Taking a cue out of 1950s messaging, the president last month tweeted that “the suburban housewife will be voting for me” and went on to dog whistle his administration’s priorities with regard to housing policy. Before the president was tweeting these appeals, an NPR/PBS NewsHour/Marist poll had the incumbent “receiving just a third of the suburban vote — a significant decline from the nearly 50 percent of support he received in 2016.”

In addition to the public housing appeals, the president spent the summer tying his reelection bid to “law and order” messaging, again hoping to appeal to those “suburban housewives.” What the president has failed to realize heading into 2020 is that the suburbs are no longer the white enclaves of his youth. They have become “more dense, more diverse and less centered on nuclear families.” Indeed, the suburbs of 2020 look much more like the country as a whole.

Labor Day is traditionally the start of the general election campaign season in earnest, and we are just days away from the first presidential debate on Sept. 29 in Cleveland, Ohio. The president is continuing to take his “law and order” message to key battlegrounds, most recently in Wisconsin, North Carolina and Arizona. Of those states, Wisconsin is singular as both a must-win state for both candidates as well as the epicenter of unrest following the police shooting of Jacob Blake. Earlier this month, both the president and former Vice President Joe BidenJoe BidenTrump and advisers considering firing FBI director after election: WaPo Obama to campaign for Biden in Florida Supreme Court reinstates ban on curbside voting in Alabama MORE visited Kenosha, Wis., bringing two very different messages to a community struggling to reconcile questions of race and policing.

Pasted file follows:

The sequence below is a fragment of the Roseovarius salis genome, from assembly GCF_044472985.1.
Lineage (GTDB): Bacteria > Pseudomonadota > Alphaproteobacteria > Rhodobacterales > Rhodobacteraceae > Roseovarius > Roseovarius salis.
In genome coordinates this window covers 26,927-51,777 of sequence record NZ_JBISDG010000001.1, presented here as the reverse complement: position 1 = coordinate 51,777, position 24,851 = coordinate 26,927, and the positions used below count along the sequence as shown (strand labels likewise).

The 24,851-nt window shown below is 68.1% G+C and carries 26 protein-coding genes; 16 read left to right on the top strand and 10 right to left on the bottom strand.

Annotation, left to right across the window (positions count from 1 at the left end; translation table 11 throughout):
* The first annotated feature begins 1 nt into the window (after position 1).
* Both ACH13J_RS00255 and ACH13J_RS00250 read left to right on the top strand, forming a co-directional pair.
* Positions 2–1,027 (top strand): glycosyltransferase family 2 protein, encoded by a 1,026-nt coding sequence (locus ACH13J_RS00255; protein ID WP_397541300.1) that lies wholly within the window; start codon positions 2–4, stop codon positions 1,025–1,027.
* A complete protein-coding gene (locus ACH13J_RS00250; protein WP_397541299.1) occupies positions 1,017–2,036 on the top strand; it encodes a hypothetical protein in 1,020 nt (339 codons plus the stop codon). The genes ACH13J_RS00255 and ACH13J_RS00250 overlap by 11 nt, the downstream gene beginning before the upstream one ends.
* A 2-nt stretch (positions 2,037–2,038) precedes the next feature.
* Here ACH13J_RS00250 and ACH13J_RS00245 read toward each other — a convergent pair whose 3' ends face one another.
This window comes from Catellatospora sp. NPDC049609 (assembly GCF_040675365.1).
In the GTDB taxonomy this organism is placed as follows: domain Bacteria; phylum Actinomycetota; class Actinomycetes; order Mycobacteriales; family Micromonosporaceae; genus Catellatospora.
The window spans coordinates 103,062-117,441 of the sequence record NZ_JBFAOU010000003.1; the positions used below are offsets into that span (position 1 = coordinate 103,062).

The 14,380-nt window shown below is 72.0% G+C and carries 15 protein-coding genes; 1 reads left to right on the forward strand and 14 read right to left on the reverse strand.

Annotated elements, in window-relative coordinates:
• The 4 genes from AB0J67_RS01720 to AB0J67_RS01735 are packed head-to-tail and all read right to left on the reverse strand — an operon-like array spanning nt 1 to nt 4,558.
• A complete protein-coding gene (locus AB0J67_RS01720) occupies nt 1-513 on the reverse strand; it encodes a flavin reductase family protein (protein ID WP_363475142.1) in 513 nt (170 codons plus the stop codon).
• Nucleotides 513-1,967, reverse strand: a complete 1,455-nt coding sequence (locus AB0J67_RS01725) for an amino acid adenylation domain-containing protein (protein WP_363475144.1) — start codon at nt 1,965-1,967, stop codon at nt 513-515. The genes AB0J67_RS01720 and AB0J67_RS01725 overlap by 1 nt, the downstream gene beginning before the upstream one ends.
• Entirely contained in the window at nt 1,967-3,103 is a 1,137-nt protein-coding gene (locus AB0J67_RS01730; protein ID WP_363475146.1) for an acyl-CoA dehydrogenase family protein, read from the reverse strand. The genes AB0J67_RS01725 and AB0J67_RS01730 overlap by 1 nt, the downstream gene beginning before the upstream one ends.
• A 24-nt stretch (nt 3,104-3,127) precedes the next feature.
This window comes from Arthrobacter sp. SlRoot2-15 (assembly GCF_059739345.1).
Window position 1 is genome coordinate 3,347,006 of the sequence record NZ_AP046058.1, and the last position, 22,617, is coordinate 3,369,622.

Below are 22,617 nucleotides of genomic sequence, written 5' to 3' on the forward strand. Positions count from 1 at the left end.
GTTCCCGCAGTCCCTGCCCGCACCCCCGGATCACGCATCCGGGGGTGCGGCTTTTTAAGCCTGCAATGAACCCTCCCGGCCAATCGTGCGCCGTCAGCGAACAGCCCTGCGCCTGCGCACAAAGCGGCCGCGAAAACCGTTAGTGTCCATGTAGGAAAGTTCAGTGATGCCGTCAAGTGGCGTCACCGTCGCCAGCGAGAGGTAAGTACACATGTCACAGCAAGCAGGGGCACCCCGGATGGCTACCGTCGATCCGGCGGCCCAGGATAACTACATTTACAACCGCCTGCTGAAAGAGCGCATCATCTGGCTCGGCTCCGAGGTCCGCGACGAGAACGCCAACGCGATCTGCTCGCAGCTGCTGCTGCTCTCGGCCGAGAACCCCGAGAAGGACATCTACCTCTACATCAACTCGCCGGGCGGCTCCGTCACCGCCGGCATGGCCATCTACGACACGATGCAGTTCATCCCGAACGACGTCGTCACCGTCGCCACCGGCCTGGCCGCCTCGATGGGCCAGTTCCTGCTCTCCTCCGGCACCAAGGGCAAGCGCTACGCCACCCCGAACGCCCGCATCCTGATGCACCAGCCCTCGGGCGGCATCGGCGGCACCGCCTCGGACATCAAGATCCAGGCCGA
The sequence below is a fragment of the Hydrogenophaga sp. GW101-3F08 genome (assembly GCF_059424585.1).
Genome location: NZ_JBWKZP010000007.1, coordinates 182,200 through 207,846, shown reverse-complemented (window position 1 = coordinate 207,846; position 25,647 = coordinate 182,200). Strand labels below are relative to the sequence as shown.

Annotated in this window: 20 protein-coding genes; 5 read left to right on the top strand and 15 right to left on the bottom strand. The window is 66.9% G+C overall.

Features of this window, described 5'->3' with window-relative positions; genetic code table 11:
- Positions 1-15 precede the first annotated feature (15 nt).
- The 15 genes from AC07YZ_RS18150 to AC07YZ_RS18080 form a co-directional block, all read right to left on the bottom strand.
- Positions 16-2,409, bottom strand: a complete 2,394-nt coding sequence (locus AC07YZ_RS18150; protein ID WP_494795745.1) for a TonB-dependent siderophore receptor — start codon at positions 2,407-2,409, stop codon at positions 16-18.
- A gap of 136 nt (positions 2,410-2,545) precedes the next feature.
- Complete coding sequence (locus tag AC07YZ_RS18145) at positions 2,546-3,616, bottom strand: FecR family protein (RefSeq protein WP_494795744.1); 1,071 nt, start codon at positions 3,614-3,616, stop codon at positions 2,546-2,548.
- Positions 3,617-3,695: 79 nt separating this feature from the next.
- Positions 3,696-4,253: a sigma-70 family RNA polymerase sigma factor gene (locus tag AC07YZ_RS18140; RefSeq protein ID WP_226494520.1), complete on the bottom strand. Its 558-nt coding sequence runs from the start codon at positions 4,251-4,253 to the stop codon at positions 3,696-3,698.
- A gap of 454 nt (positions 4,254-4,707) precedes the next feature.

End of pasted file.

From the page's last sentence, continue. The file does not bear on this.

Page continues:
Despite the president’s best efforts to portray himself as the tough-on-crime candidate, who will protect that suburban housewife and her family, recent polling suggests that the incumbent’s messaging is actually backfiring.